Equity Funds Back in Favour After 12 Months of Outflows

Equity funds saw net inflows in November for the first time in a year, as investors turned risk-on and ditched money market funds

Annalisa Esposito 23 December, 2019 | 9:02AM
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Equity funds saw their first month of net inflows for more than a year in November, enticing investors back after a sustained period of negative sentiment. Investors poured £708 million into equity funds in the month, latest data from Morningstar Direct reveals. It's a sharp turnaround from recent trends, which have seen investors pull £16.2 billion out of equity funds over the past 12 months. 

November was an interesting month for the fund universe as a whole, which was struck by a sharp change in investor sentiment. A widely predicted Conservative party win in the UK General Election is thought to have sparked the wave of optimism for UK investments. 

“Investors finally started putting some of their money to work in higher-risk asset classes in November,” says Morningstar investment analyst Bhavik Parekh. This, alongside outflows of £380 million outflow from money market funds - which have been among the most popular choice in recent months - suggests that "investors are turning more bullish”, he says.

In each of the previous 12 months, equity funds hadve suffered net outflows as nervous investors have looked to shore up their capital. Some £1 billion has been pulled from equity funds over the past year. However, Parekh says activity from institutional investors such as big pension funds has had a significant impact the figures. 

Fixed Income Still in Favour

Fixed Income continued to be en vogue, attracting £611 million but it will be no surprise to many investors that property funds suffered heavy outflows in the month. The property sector has seen consistent redemptions from investors throughout the year and November was no exception as investors pulled £219 million out of the asset class. 

The heavy outflows prompted M&G to suspend trading in its M&G Property Portfolio fund earlier this month to avoid being forced into a firesale of its assets. Parekh says: "Morningstar continues to hold the view that the daily dealing structure is not a suitable one for these types of investments given the illiquid nature of direct property." 

Alternative investments saw their highest ever monthly outflow at £2.1 billion, over half of which came out of the Neutral-Rated ASI Global Absolute Return Strategies alone. Investors have been increasingly questioning the worthiness of Absolute Return funds, many of which have missed their own performance targets or failed to perform in times of volatility.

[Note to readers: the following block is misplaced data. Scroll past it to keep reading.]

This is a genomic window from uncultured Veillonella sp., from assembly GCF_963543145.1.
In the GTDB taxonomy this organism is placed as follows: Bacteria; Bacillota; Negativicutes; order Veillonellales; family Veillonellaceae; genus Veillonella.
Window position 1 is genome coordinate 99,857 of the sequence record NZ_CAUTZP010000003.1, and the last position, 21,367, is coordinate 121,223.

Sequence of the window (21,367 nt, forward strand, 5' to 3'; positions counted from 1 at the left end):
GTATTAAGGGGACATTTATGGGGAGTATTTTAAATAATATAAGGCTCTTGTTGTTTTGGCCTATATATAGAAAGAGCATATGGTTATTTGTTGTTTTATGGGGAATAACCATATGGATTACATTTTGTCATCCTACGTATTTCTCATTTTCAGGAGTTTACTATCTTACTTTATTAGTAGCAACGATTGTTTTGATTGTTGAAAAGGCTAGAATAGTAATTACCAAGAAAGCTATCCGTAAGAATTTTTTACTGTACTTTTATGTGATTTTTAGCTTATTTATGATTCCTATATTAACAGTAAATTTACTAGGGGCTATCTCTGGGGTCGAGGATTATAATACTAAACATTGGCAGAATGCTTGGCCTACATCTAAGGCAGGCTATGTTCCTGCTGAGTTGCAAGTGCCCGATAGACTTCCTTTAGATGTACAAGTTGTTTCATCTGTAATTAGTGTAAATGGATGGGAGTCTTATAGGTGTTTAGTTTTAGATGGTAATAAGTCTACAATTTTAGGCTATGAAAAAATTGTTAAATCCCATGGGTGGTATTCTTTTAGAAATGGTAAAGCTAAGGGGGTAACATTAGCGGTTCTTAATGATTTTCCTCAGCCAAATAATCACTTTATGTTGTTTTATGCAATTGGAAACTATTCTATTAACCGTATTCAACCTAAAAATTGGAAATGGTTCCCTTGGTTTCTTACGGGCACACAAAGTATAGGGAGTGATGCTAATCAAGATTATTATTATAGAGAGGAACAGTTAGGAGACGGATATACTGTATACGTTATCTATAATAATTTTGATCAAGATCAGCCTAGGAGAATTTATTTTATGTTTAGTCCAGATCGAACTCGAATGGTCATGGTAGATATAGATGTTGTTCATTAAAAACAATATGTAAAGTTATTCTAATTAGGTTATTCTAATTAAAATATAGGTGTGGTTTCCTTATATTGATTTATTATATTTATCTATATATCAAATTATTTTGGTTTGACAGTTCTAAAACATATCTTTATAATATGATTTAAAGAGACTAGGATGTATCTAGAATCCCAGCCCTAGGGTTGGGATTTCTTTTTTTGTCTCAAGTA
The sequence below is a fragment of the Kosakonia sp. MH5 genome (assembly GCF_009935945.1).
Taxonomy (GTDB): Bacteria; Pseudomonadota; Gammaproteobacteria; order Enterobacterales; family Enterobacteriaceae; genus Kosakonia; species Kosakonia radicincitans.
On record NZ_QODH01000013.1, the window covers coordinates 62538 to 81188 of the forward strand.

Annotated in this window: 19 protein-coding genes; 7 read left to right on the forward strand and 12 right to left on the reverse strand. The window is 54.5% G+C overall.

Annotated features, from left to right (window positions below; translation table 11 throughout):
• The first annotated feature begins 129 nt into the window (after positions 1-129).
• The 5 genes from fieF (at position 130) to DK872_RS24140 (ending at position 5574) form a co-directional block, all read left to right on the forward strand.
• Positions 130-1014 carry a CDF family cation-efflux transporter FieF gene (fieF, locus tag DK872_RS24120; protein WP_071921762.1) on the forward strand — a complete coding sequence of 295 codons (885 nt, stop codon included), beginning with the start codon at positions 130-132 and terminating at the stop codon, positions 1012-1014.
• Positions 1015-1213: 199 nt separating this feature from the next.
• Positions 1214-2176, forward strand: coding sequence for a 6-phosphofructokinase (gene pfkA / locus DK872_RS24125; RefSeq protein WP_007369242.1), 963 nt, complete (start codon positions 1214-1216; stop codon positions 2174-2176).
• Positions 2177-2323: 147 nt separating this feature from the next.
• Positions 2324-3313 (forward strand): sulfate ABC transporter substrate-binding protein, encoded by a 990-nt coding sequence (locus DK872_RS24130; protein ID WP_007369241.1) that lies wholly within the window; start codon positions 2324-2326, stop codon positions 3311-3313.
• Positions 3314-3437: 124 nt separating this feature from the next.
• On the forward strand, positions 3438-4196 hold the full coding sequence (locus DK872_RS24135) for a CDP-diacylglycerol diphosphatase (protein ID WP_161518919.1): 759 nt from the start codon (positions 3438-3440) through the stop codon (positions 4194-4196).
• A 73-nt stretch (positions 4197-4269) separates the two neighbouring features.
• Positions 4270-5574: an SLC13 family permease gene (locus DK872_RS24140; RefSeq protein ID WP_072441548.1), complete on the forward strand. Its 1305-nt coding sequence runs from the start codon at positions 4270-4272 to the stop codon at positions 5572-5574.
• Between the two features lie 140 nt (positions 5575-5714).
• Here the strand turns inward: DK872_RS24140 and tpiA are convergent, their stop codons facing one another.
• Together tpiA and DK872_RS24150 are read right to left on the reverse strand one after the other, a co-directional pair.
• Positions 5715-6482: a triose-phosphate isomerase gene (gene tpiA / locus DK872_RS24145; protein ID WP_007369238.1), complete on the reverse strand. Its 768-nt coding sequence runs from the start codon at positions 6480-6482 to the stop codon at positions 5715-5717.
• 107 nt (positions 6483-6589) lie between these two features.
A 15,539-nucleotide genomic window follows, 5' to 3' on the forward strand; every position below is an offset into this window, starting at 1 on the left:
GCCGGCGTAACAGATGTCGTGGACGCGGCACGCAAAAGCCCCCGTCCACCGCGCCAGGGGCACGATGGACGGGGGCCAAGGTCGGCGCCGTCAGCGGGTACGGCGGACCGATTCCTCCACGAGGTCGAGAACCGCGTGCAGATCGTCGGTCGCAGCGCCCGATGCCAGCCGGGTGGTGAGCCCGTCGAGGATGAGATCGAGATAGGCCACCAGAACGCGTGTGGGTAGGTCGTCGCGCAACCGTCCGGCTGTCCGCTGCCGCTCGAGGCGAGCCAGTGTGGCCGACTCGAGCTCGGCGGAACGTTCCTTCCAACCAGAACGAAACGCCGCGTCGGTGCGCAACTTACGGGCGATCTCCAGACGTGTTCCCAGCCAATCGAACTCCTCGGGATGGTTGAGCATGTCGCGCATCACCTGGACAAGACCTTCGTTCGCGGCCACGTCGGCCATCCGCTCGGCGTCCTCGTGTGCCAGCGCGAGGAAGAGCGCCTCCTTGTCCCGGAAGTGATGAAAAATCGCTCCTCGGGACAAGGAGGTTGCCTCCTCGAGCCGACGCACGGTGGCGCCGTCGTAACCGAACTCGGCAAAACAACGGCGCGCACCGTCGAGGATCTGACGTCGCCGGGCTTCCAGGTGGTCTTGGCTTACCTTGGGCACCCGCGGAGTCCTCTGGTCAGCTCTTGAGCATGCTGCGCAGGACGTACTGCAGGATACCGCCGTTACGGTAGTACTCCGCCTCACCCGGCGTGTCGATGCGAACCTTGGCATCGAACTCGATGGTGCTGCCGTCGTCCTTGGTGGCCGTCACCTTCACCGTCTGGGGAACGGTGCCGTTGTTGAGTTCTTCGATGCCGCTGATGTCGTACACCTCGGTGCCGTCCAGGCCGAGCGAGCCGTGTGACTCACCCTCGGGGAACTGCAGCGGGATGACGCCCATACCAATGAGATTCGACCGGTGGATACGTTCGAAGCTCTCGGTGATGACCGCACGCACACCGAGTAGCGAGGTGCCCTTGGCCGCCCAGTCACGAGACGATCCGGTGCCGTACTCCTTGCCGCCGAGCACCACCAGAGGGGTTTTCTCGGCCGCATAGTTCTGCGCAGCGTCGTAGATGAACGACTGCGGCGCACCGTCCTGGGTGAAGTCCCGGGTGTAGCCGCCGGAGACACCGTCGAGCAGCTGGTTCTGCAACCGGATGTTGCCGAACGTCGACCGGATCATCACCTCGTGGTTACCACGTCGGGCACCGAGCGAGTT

The Neutral-Rated ASI fund has delivered annualised returns of 0.75% over three years. At the start of 2019, the group appointed a new head of multi-asset investing who, it is hoped, will help turn performance around. But Morningstar analyst Francesco Pagnanelli has limited conviction in the fund at the moment: "We are still in the early days of a revised investment process."

Outflows by Fund Group


At a firm level, Schroders saw the largest outflows in the month, at about £1.2 billion, half of which was due to the liquidation of its £617 million Schroder Reliance Mutual Balanced fund.

Meanwhile, the JPM Multi-Asset Moderate fund attracted £629 million of assets in the month, just two months after it was launched in September. The fund invests in a combination of asset classes including equities, fixed income, property and cash; its medium-risk profile seems to have struck a chord with investors looking for all-weather solutions. 

Invesco endured a third consecutive month of outflows, with £956 million withdrawn from its fund. Accounting for much of this was the Invesco High Income, which saw an outflow of £318 million. The fund, run by Neil Woodford protégé Mark Barnett, was downgraded to Neutral by Morningstar analysts alongside his Invesco Income fund in November. The move was prompted by concerns about the fund’s high exposure to smaller and illiquid companies, as well an increasing number of stock-selection issues, which have caused analysts to have a lower level of conviction in the fund. In December the fund manager was also sacked from running the Edinburgh Investment Trust after three years of underperformance. 


Also among the most popular funds of the month are two passive options - Blackrock ACS World ex UK Equity Tracker fund and the Silver-Rated Vanguard FTSE UK All Share Index Unit Trust, which attracted £272 million and £169 million of assets in the month respectively.

The funds have delivered 24% and 19.6% year to date respectively, with annual charges of just  0.01% and 0.06%. It is unsurprising then that passive alternatives continue to grow in popularity with investors, leaving behind their active counterparts - with inflows of £2 billion in November, compared to £3.8 billion of outflows from active funds.

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Annalisa Esposito  is a data journalist for Morningstar.co.uk

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